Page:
This feeling of well-being can also flow from seeing the balance and harmony within design and engineering like in a good custom motorcycle design

 

Design and Engineering

 

In engineering, design is a component of the engineering process. Many overlapping methods and processes can be seen when comparing Product design, Industrial design and Engineering.

 

The dictionary defines design as: "To conceive or fashion in the mind; invent,"and"To formulate a plan", and it defines engineering as: "The application of scientific and mathematical principles to practical ends such as the design, manufacture, and operation of efficient and economical structures, machines, processes, and systems."

 

Both are forms of problem-solving which apply scientific and mathematical principles. Scientists at Xerox made the distinction of design versus engineering at "moving minds" versus "moving atoms".  According to this, one can say that designing is the droodling with the pencil and engineering is hammering the steel. So when is design considered art?

 

Design and art

 

Design is often viewed as a more rigorous form of art, or art with a clearly defined purpose. The distinction is usually made when someone other than the artist is defining the purpose. In graphic arts the distinction is often made between fine art and commercial art. In the realm of the arts, design is more relevant to the "applied" arts, such as architecture and industrial design.

In fact today the term design is widely associated to modern industrial product design as initiated by Raymond Loewy (designer of the Coca Cola bottle and the bullet train) and teachings at the Bauhaus and Ulm School of Design (HfG Ulm) in Germany during the 20th Century.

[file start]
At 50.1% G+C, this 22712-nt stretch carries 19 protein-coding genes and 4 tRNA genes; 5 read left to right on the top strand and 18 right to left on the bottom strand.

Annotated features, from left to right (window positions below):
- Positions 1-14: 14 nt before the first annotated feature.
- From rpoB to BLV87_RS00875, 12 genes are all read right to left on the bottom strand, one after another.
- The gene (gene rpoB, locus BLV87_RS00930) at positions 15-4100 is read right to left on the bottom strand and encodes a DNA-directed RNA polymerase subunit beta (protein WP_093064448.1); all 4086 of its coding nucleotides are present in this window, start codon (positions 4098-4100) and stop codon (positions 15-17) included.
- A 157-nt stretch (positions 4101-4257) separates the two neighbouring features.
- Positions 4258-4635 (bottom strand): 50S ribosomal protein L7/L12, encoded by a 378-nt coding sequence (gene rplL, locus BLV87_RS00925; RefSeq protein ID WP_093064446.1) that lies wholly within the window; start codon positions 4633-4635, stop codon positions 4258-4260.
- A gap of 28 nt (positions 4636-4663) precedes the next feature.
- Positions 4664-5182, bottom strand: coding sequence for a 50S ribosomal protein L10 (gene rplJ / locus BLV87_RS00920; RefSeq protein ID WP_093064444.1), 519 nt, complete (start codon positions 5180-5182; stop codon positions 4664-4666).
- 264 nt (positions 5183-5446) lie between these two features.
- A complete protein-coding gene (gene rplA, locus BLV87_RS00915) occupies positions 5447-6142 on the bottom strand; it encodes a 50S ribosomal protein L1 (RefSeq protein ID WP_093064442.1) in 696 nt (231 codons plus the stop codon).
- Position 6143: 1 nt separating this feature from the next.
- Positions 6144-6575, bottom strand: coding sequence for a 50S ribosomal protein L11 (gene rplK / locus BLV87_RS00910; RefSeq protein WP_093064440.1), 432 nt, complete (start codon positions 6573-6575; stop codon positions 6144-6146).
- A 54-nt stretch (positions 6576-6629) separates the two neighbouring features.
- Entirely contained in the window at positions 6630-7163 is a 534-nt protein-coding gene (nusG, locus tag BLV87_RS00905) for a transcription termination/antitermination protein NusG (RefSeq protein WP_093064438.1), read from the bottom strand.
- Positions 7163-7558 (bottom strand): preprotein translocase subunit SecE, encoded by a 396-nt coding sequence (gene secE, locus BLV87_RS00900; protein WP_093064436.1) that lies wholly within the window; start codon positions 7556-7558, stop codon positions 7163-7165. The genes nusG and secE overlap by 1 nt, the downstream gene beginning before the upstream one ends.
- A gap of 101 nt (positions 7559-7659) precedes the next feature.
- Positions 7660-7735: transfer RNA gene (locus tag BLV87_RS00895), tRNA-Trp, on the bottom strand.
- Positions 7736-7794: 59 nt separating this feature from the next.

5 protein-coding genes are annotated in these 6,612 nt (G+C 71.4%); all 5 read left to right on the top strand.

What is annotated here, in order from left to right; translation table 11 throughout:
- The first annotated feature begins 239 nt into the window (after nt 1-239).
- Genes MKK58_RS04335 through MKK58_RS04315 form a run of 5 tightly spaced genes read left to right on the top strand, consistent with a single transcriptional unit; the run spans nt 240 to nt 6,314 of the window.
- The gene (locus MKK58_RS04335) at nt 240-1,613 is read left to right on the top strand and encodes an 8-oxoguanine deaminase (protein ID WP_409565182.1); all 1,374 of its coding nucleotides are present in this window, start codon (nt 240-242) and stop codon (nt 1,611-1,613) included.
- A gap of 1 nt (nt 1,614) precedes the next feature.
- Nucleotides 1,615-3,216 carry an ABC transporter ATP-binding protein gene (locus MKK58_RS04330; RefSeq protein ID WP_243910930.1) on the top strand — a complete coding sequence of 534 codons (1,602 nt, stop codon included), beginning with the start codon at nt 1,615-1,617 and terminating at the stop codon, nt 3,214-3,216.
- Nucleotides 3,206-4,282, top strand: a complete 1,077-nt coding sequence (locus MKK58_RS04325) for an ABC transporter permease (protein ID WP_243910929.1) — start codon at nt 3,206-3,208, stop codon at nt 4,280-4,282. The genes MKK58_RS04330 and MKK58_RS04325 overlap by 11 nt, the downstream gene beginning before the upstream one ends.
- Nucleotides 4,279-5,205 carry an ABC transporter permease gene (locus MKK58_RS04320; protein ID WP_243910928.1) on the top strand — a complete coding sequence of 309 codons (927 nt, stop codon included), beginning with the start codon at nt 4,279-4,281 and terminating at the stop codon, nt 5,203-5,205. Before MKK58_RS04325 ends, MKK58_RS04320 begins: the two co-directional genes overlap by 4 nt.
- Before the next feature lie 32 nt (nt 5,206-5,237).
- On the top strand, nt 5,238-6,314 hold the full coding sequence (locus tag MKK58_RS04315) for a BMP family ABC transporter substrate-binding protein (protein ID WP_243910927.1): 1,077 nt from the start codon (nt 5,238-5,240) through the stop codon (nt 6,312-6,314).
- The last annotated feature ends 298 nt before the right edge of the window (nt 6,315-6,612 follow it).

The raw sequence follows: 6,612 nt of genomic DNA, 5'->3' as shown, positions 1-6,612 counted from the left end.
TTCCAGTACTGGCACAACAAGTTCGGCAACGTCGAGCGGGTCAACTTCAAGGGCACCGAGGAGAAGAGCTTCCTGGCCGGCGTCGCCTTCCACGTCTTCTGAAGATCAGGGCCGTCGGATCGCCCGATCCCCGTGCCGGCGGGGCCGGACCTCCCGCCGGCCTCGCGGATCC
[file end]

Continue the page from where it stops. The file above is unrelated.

Design implies a conscious effort to create something that is both functional and aesthetically pleasing. The distinction between pure and applied arts is not completely clear, but one may consider Jackson Pollock's (often criticized as "splatter") paintings as an example of pure art.

 

One may assume his art does not convey a message based on the obvious differences between an advertisement poster and the mere possibility of an abstract message of a Jackson Pollock painting.One may speculate that Pollock, when painting, worked more intuitively than would a graphic artist, when consciously designing a poster.

 

However, Mark Getlein (writer of the book: living with art) suggests the principles of design are "almost instinctive", "built-in", "natural", and part of "our sense of 'rightness'." (golden ratio/section?)

Pollock, as a trained artist, may have utilized design whether conscious or not.

 

So, is a Custom bike;  art, design and engineering? or just a plain consumer product that you can move around on? I think all that and more, as there is little that can match the thrill of riding a bike that you have designed and built yourself.

Being one with your fantasy, something that reflects your personal vision, style and taste that you can risk your life on.

Can life be any more exiting? 

 

By the way: I don't believe taste is something static. People often say; "that's not my taste!"

But “The Beholder” can evolve his/ hers taste by getting “knowledge” of more different styles (than for instance the now ruling fashions like the: "Old School", " Baggers"or "High Necks" etc.), technology and ideas. Because I think that (just as with music) the more different styles you are confronted with (and learn to appreciate), the more you will understand and love motorbike design (and music) in general.

Now feast your eyes on all the beautiful, sometimes weird but always interesting bike designs on this blog.

 

Paul Funk  11-18-2011

 

Photos by: Michael Lichter, Raiko Hartman, Pete Chiodo, Siwer Ohlsson, Wes Allison, Horst Rösler, Frank Sanders, Kaz, Clink etc. (If you think your name also should be mentioned here, please contact me)